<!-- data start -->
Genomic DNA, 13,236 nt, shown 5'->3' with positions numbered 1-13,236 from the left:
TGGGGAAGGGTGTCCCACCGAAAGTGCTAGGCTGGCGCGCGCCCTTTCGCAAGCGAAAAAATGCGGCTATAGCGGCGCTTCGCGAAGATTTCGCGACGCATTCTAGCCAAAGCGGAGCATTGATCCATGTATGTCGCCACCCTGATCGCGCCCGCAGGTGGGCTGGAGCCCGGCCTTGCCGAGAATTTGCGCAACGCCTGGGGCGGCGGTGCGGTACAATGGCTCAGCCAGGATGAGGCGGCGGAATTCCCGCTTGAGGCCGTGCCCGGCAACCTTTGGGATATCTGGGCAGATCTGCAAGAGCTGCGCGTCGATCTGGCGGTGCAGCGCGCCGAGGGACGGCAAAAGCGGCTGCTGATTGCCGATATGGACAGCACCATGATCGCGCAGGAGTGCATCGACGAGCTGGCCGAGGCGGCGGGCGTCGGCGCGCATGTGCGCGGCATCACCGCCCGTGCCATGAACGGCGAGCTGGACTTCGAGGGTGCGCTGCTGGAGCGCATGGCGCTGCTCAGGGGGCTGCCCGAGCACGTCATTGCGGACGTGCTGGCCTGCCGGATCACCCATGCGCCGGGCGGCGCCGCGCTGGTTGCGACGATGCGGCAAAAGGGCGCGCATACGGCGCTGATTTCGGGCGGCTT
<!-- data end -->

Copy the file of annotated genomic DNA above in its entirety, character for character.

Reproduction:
Genomic DNA, 13,236 nt, shown 5'->3' with positions numbered 1-13,236 from the left:
TGGGGAAGGGTGTCCCACCGAAAGTGCTAGGCTGGCGCGCGCCCTTTCGCAAGCGAAAAAATGCGGCTATAGCGGCGCTTCGCGAAGATTTCGCGACGCATTCTAGCCAAAGCGGAGCATTGATCCATGTATGTCGCCACCCTGATCGCGCCCGCAGGTGGGCTGGAGCCCGGCCTTGCCGAGAATTTGCGCAACGCCTGGGGCGGCGGTGCGGTACAATGGCTCAGCCAGGATGAGGCGGCGGAATTCCCGCTTGAGGCCGTGCCCGGCAACCTTTGGGATATCTGGGCAGATCTGCAAGAGCTGCGCGTCGATCTGGCGGTGCAGCGCGCCGAGGGACGGCAAAAGCGGCTGCTGATTGCCGATATGGACAGCACCATGATCGCGCAGGAGTGCATCGACGAGCTGGCCGAGGCGGCGGGCGTCGGCGCGCATGTGCGCGGCATCACCGCCCGTGCCATGAACGGCGAGCTGGACTTCGAGGGTGCGCTGCTGGAGCGCATGGCGCTGCTCAGGGGGCTGCCCGAGCACGTCATTGCGGACGTGCTGGCCTGCCGGATCACCCATGCGCCGGGCGGCGCCGCGCTGGTTGCGACGATGCGGCAAAAGGGCGCGCATACGGCGCTGATTTCGGGCGGCTT